The term used is 'movement patterns' in biomechanics. That is a field of study partly concerned with finding efficient movement patterns. If cheating is done on the hard sets what is effectively happening is that the wrong movement patterns are being trained and the more it happens the more those movement patterns are ingrained into the body because the muscles responsible for producing that movement pattern get stronger and stronger while the other, more strict, movement pattern gets weaker and weaker (relatively).

That's just one opposing viewpoint, specifically for strength and power. The reason people cheat is *sometimes* because a stronger bodypart takes over and completes the movement, the goal of training a lift should be to make the strict movement pattern also the dominant and strong one.
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Old 05-29-2012, 02:43 AM   #5
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Quote:
Originally Posted by Fazc View Post
Good points by OR and IM; I'm going to throw this into the mix, not necessarily because I disagree (I actually don't disagree with what's been said) but because it is another side to the argument:

Thinking more long-term than just the end of the set and being able to get your reps, if a trainee regularly changes their form to 'cheat' their way to the last few reps what exactly are they training their bodies to do?

I'll assume this is Strength/Power based since we're in that forum, so what they are training the body to do is when the going gets tough to start to bounce their benches off their chest and/or raise hips off the bench. By continually (or even just regularly) switching form to get the job done you are reinforcing the wrong technique. So eventually your body will know that when the reps get tough, or even when there is sufficient weight on the bar it will resort to that style of lifting.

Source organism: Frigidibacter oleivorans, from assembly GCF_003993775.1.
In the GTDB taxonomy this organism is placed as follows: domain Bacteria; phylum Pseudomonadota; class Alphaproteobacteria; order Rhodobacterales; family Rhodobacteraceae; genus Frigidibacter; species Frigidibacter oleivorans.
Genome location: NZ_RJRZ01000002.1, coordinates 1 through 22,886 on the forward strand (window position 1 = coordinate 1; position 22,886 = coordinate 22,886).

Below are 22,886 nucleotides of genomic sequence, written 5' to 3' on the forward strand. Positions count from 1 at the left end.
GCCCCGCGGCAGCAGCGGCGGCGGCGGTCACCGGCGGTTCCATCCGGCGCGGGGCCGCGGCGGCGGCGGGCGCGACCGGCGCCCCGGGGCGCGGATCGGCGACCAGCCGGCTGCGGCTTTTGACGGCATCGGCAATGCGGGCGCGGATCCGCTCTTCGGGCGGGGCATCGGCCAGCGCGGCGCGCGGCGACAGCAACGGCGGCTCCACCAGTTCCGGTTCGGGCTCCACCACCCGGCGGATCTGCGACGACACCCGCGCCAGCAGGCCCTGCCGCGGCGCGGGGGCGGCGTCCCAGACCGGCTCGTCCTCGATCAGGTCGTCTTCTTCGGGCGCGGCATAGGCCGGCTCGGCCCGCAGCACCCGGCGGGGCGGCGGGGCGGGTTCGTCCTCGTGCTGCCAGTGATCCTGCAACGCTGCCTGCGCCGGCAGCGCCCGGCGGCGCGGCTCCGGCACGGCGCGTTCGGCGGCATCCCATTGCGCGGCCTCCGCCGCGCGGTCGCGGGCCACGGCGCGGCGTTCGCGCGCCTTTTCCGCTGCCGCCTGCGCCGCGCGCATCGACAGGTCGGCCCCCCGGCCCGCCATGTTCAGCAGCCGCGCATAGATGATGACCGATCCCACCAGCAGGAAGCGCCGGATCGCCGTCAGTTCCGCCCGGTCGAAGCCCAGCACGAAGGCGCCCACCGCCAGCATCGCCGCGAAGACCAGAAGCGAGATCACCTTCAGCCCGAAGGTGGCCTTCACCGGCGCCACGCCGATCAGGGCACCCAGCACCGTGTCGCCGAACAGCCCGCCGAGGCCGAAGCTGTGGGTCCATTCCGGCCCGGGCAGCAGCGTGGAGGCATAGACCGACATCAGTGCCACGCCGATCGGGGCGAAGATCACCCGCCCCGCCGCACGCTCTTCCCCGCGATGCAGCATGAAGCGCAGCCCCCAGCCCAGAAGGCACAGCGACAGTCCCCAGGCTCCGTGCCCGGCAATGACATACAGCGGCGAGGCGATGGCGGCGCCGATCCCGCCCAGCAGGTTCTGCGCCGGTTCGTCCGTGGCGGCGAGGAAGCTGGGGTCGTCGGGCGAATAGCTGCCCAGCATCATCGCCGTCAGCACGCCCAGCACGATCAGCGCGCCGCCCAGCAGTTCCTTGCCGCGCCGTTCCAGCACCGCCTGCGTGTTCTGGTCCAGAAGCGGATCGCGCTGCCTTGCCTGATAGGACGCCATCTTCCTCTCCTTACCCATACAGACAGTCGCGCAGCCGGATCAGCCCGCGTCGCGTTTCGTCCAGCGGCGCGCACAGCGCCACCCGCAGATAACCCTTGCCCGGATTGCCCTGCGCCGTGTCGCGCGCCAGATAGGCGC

The term used is 'movement patterns' in biomechanics. That is a field of study partly concerned with finding efficient movement patterns. If cheating is done on the hard sets what is effectively happening is that the wrong movement patterns are being trained and the more it happens the more those movement patterns are ingrained into the body because the muscles responsible for producing that movement pattern get stronger and stronger while the other, more strict, movement pattern gets weaker and weaker (relatively).

That's just one opposing viewpoint, specifically for strength and power. The reason people cheat is *sometimes* because a stronger bodypart takes over and completes the movement, the goal of training a lift should be to make the strict movement pattern also the dominant and strong one.
I agree. We all know that guy with the 1/4 ROM leg press, and no one wants to end up like him. (...right?)

That said, there's learning the right way to deadlift and not being afraid of lifting heavy, and then there's being mortally terrified of maxing for fear of some back rounding.
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Old 05-29-2012, 11:32 PM   #6